But there are other experiences that, once removed from a religious narrative, the Atheist struggles to define. The term "spiritual" presents a special problem. By definition, it refers to the "spirit", a concept traditionally thought of in metaphysical terms. This need not imply that no such thing exists. Many concepts we find useful are descriptions of phenomenon that, while not taking direct physical form, are very real and indirectly observable. In philosophy, they are organized into different categories. For instance the concept of action is not a "thing", with physical form, but a description of a series of events that can occur. I suppose if one really wanted to be specific, all things are merely molecules in motion, and that an action could be thought of in similar terms, of molecular structure operating within a system of physical forces. So in the way that a pane of glass is actually a sheet of silica in gradual free-fall, a dance is merely an orchestrated series of motions involving an organized, organic body of molecules. Where pane of glass implies the actions of gravity, dance implies the set of neural instructions signaling muscular performance.
So what is a spirit? What is spiritual?
This is a question that perplexes the Atheist because, while the term has a specific meaning in a religious context, it explains a human experience that seems to lose much of its meaning when removed from that narrative. But it also seems to explain an experience that seems equally universal to human existence. To the religious, the spirit is everything; indeed without it, man's life would have no purpose. In the Atheist this question might provoke profound existential angst - if there is no God, there is no spirit, there is no purpose to life. Sartre hinted at this seeming paradox:
God is absence. God is the solitude of man.But once God is gone, is man really alone? If God was only ever a manifestation of human experience, could not human experience simply replace God? In this sense, God is merely a middle man between man and his quest for meaning. Man's conscious experience is one of seeing himself as connected, yet apart from the physical universe. There may be no more essentially human experience than that of grappling with one's place in the universe. The obvious antidote to this angst throughout history has been the mythology of religious narrative. Not only a rational explanation for the what and why of existence, it provides a framework upon which to hang all of the intangible feelings as well.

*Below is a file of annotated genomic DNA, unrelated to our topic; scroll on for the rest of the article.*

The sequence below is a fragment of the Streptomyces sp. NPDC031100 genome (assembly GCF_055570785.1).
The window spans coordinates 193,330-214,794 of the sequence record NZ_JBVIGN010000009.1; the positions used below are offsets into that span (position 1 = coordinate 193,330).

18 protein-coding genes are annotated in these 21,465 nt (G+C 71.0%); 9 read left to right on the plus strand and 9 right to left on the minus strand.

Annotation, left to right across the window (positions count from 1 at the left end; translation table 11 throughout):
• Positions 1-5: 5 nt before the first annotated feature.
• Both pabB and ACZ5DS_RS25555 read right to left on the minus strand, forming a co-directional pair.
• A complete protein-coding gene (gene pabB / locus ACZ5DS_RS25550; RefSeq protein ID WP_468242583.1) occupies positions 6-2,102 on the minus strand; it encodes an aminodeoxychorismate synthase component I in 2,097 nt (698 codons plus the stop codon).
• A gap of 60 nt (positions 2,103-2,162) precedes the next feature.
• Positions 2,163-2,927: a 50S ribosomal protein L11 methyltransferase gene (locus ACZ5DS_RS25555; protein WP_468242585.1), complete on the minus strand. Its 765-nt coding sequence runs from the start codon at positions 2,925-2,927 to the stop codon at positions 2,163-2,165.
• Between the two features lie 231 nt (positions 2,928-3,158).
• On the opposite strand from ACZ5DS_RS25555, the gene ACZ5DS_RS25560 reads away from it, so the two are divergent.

The concept of spirit can be thought of as describing this (categorically immaterial) process. A somewhat nebulous placeholder concept, like "mind" or "emotion" - it describes a fundamental reality the conscious mind faces. So while there may not be any such thing a "soul", or "spirit" in the religious sense, there is certainly a human experience that seeks to transcend one's corporeal existence and find a deeper connection to the larger universe. Implicit in this concept is a basic, ineffable incomprehensibility. There are obvious limits to conscious understanding. We encounter experiences in our lives that have real meaning for us, yet we have great difficulty explaining. Some of them are painful and tragic. Some of them are profound and beautiful. And we can adjust, orient our lives in order not only to avoid or to seek out such experiences, but also to understand them better alone or by sharing them with others.
Human culture is replete with activities designed to facilitate this sort of transcendence. Art, sport, ritual, celebration, ceremony, and of course sex, we create normative pathways in which to access states of consciousness that are otherwise inaccessible. If we think of spirituality as the degree to which our engagement in these activities facilitates transcendence, especially as a positive-sum progression towards greater knowledge or understanding of self and the universe, no matter how consciously articulated or synthesized, it seems just as useful in an Atheistic context as in a religious one.
So does an Atheist have a spirit? Can an Atheist be spiritual? To the religious, with faith in a strict dogma in which God is thought of as a very real entity, the answer must be no. However, my hunch is that to many religious people, this conception of spirituality is entirely sufficient to describe their own relationship with their chosen dogma and teachings. To this way of understanding, the conceptual meaning of God or spirit is less relevant than the actual human experience of transcendance - intellectual and emotional self-understanding and hyper-corporeal connection to the universe, in whatever traditional or non-traditional form it may take.